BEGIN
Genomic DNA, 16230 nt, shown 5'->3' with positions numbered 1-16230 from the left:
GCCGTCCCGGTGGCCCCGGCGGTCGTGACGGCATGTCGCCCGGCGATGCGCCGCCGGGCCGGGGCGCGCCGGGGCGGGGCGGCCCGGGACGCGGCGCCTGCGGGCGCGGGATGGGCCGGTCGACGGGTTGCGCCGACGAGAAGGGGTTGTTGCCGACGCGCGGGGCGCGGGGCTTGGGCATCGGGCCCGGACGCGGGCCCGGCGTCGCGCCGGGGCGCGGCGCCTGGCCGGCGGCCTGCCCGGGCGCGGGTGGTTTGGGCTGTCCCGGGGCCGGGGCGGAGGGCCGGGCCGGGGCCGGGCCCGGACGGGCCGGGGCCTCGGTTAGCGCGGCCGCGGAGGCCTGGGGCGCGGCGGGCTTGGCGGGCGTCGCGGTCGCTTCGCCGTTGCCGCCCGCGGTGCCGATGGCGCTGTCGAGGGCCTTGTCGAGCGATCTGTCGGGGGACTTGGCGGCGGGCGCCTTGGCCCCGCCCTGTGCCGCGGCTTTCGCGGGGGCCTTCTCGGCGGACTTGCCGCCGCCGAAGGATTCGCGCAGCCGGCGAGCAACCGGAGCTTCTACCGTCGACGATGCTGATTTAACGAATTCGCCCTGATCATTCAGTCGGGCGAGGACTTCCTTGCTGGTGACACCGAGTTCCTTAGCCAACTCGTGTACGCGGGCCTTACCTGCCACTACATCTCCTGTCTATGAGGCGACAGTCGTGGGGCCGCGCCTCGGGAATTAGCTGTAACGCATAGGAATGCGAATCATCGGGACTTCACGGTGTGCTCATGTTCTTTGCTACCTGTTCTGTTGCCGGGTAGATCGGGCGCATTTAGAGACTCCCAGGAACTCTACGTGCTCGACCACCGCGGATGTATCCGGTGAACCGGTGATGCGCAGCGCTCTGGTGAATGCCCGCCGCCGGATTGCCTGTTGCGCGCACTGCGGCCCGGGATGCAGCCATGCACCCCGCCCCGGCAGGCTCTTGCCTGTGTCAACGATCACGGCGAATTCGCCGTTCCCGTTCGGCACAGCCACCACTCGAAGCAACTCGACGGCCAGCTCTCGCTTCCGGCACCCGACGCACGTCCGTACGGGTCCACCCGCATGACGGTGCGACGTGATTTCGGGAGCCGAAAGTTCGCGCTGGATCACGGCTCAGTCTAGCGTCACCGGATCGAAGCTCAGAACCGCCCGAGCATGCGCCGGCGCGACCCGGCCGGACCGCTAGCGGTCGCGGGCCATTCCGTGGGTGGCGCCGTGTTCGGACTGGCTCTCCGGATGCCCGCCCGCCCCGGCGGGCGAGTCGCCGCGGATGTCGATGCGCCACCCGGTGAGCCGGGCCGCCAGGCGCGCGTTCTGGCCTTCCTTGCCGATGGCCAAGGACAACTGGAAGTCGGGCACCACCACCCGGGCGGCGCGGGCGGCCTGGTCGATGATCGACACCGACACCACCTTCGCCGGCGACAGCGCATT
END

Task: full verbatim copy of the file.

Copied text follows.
Genomic DNA, 16230 nt, shown 5'->3' with positions numbered 1-16230 from the left:
GCCGTCCCGGTGGCCCCGGCGGTCGTGACGGCATGTCGCCCGGCGATGCGCCGCCGGGCCGGGGCGCGCCGGGGCGGGGCGGCCCGGGACGCGGCGCCTGCGGGCGCGGGATGGGCCGGTCGACGGGTTGCGCCGACGAGAAGGGGTTGTTGCCGACGCGCGGGGCGCGGGGCTTGGGCATCGGGCCCGGACGCGGGCCCGGCGTCGCGCCGGGGCGCGGCGCCTGGCCGGCGGCCTGCCCGGGCGCGGGTGGTTTGGGCTGTCCCGGGGCCGGGGCGGAGGGCCGGGCCGGGGCCGGGCCCGGACGGGCCGGGGCCTCGGTTAGCGCGGCCGCGGAGGCCTGGGGCGCGGCGGGCTTGGCGGGCGTCGCGGTCGCTTCGCCGTTGCCGCCCGCGGTGCCGATGGCGCTGTCGAGGGCCTTGTCGAGCGATCTGTCGGGGGACTTGGCGGCGGGCGCCTTGGCCCCGCCCTGTGCCGCGGCTTTCGCGGGGGCCTTCTCGGCGGACTTGCCGCCGCCGAAGGATTCGCGCAGCCGGCGAGCAACCGGAGCTTCTACCGTCGACGATGCTGATTTAACGAATTCGCCCTGATCATTCAGTCGGGCGAGGACTTCCTTGCTGGTGACACCGAGTTCCTTAGCCAACTCGTGTACGCGGGCCTTACCTGCCACTACATCTCCTGTCTATGAGGCGACAGTCGTGGGGCCGCGCCTCGGGAATTAGCTGTAACGCATAGGAATGCGAATCATCGGGACTTCACGGTGTGCTCATGTTCTTTGCTACCTGTTCTGTTGCCGGGTAGATCGGGCGCATTTAGAGACTCCCAGGAACTCTACGTGCTCGACCACCGCGGATGTATCCGGTGAACCGGTGATGCGCAGCGCTCTGGTGAATGCCCGCCGCCGGATTGCCTGTTGCGCGCACTGCGGCCCGGGATGCAGCCATGCACCCCGCCCCGGCAGGCTCTTGCCTGTGTCAACGATCACGGCGAATTCGCCGTTCCCGTTCGGCACAGCCACCACTCGAAGCAACTCGACGGCCAGCTCTCGCTTCCGGCACCCGACGCACGTCCGTACGGGTCCACCCGCATGACGGTGCGACGTGATTTCGGGAGCCGAAAGTTCGCGCTGGATCACGGCTCAGTCTAGCGTCACCGGATCGAAGCTCAGAACCGCCCGAGCATGCGCCGGCGCGACCCGGCCGGACCGCTAGCGGTCGCGGGCCATTCCGTGGGTGGCGCCGTGTTCGGACTGGCTCTCCGGATGCCCGCCCGCCCCGGCGGGCGAGTCGCCGCGGATGTCGATGCGCCACCCGGTGAGCCGGGCCGCCAGGCGCGCGTTCTGGCCTTCCTTGCCGATGGCCAAGGACAACTGGAAGTCGGGCACCACCACCCGGGCGGCGCGGGCGGCCTGGTCGATGATCGACACCGACACCACCTTCGCCGGCGACAGCGCATT